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A Thing eFunds


We have discussed RCK (represented check entry) and how some merchants and collection agencies are using this process to collect NSF checks. We have not, however, talked about eFunds, a company that has been a pioneer in the industry.

eFunds is a five-year old southern California company that deals with retail-based electronic transactions, transfer, and conversion. eFunds develops system and software programs designed to enable merchants to complete transactions electronically and simplify check collection. EFunds' founder and Chief Executive Officer is Neil Godfrey, who worked with NACHA and the Federal Reserve to develop a check truncation product. He was previously employed by IMA where he was instrumental in developing the first automatic credit granting computer system for the retail market. Vice Chairman of eFunds is Charles T. Russell, former CEO and president of Visa International.


What they do

According to Stephen Neese, Executive VP Sales and Marketing, "Just as the credit card transactions became an electronic paperless process a decade ago, after centuries in practice, the days of writing and annually processing checks is changing and eFunds is helping to usher in this exciting new era. Instead of processing paper after the check is written, computers and electronics take over that job." eFunds provides services to companies like Electronic Check Processing, SCAN (for the First Hawaiian Bank SCAN eCheck program) and NPC, and sells its service both directly and through partnerships.



The R-Check (Re-presented check) program designed by eFunds helps retailers eliminate the problems of handling and processing NSF checks by converting the returned check into electronic funds transfer (EFT) items. eFunds re-presents and collects the check in the same way a health club or utility deducts a monthly payment from the check writerÕs account. eFunds believes electronic conversion of a bad check recovers the funds faster and for less cost, even if the check is three to six months old.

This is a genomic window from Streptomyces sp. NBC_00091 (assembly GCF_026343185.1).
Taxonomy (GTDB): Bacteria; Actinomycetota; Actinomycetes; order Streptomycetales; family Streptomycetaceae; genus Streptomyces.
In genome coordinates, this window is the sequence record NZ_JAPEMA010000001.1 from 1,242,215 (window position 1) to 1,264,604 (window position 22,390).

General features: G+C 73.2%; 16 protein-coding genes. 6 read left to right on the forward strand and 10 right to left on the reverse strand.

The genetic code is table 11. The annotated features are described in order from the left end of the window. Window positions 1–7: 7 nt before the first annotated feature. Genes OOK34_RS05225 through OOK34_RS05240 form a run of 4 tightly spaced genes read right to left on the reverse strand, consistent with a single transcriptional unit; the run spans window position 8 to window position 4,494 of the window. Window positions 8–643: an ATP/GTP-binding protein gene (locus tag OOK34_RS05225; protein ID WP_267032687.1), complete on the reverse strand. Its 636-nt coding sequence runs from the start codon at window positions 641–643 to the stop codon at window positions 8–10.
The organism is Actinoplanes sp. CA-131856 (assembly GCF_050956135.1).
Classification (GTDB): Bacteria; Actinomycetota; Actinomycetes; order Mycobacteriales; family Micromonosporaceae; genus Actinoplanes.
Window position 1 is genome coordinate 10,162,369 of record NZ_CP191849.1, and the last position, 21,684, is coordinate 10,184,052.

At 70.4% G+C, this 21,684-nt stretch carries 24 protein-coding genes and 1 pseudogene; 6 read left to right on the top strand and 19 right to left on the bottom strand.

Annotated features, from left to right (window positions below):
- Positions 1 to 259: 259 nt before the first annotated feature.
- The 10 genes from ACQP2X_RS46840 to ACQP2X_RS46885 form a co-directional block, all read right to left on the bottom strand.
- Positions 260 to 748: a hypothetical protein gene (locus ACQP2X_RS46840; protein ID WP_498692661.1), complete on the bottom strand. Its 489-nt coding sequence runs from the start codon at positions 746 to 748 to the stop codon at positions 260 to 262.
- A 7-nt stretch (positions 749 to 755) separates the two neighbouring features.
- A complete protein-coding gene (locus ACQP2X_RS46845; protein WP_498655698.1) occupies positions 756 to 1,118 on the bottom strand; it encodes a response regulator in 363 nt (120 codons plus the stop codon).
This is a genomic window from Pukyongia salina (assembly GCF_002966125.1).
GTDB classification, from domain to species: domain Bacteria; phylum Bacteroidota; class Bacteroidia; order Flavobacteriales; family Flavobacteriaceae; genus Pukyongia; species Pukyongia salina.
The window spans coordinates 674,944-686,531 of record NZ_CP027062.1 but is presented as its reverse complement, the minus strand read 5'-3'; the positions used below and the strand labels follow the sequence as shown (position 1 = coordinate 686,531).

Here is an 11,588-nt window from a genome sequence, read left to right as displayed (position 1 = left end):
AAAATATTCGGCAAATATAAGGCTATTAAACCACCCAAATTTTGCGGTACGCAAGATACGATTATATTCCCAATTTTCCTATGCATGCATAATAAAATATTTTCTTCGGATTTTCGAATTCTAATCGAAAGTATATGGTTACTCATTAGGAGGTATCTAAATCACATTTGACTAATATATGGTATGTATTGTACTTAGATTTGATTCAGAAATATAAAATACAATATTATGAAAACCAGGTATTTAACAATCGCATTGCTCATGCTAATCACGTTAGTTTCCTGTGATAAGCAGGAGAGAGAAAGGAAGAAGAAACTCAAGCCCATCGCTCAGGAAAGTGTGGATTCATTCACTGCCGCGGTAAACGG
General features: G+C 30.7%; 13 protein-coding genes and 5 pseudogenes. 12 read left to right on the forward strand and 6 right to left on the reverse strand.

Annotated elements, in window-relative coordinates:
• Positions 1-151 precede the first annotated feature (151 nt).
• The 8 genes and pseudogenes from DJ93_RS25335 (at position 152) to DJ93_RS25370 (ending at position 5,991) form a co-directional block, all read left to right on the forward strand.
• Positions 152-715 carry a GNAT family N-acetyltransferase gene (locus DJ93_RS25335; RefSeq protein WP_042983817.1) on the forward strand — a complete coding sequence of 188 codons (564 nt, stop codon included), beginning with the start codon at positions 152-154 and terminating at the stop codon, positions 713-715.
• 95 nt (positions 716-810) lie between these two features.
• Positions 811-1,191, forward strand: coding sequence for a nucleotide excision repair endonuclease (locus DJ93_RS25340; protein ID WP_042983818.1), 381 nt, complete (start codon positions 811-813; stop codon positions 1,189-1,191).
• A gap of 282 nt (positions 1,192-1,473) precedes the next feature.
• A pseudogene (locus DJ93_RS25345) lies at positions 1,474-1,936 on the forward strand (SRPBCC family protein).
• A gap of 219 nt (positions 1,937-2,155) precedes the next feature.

Results are in the eye of the beholder

In an August 5, 1998 press release eFunds reported the results of a 10-month test program with Smith Food, a Salt Lake City based subsidiary of Fred Meyers, Inc. Using the R-Check services of eFunds, Smith Food processed 71,000 NSF checks worth $4.5 million. The results of the test were that 20,155 items were collected, worth $1.3 million. This, of course, represents 29% collections, a number that is weak by many standards, and reflected 20% collections on items over 90 days old.

From a comparison point of view, low-value checks are highly collectable by check guarantee organizations, with many reporting more than 100% collections when including service fees in calculations. With service fees extracted in a proper comparison to RCK collections, the collections results are generally in the 45 to 50% range with 40% of the collections resulting from simple redeposit. These numbers seem to show the same results on slightly aged items, as these early results of RCK.

Of course, the earlier the item is presented the better the collection results, and eFunds has also reported 65% collections in a July press release. In addition, a major benefit of R-Check, as KMart has found, was that businesses recoup money with minimal intrusion on the consumer.


What about the future?

As is the case with all technology companies, the future is difficult to predict due to the fact that technology changes the future. According to Godfrey, "Uses of eCheck undreamed of by eFunds become a reality because customers learned how to use the process to accomplish things we never imagined."

One such example is cash concentration. eFunds developed eCheck to speed up the processing of checks. "We never thought about the system having the effect of concentrating bank accounts for merchants with multiple stores. Many merchants have learned that using the system enables them to do a better job with cash management than before they adopted the process."

Godfrey believes that electronic commerce is not going to replace stores and shopping malls. "What electronic commerce does is open new doors to people. It allows homogenous known products to be sold at lower prices, thus creating a market."

"We at the company are dedicated to providing merchants with the ability to take checks in a fast, inexpensive, safe, and certain way, giving the consumer more options and the merchant more flexibility." Godfrey continued to explain, "Fast means that the transaction (check) processes at the same speed a credit card processes. Inexpensive means that the process is less costly than the paper version and that the entire process (from first presentment to final disposition) costs society less money. Certain means that the process is known and true and it always gets through. Safe means that the check writer does not have to worry that the transaction will be spoiled either with incorrect amounts taken from their account or no record of what happened. These are the visions of eFunds Corporation." For additional information, call Stephen Neese, Executive Vice President, Sales & Marketing, at (714) 566-3823 or visit their Web site at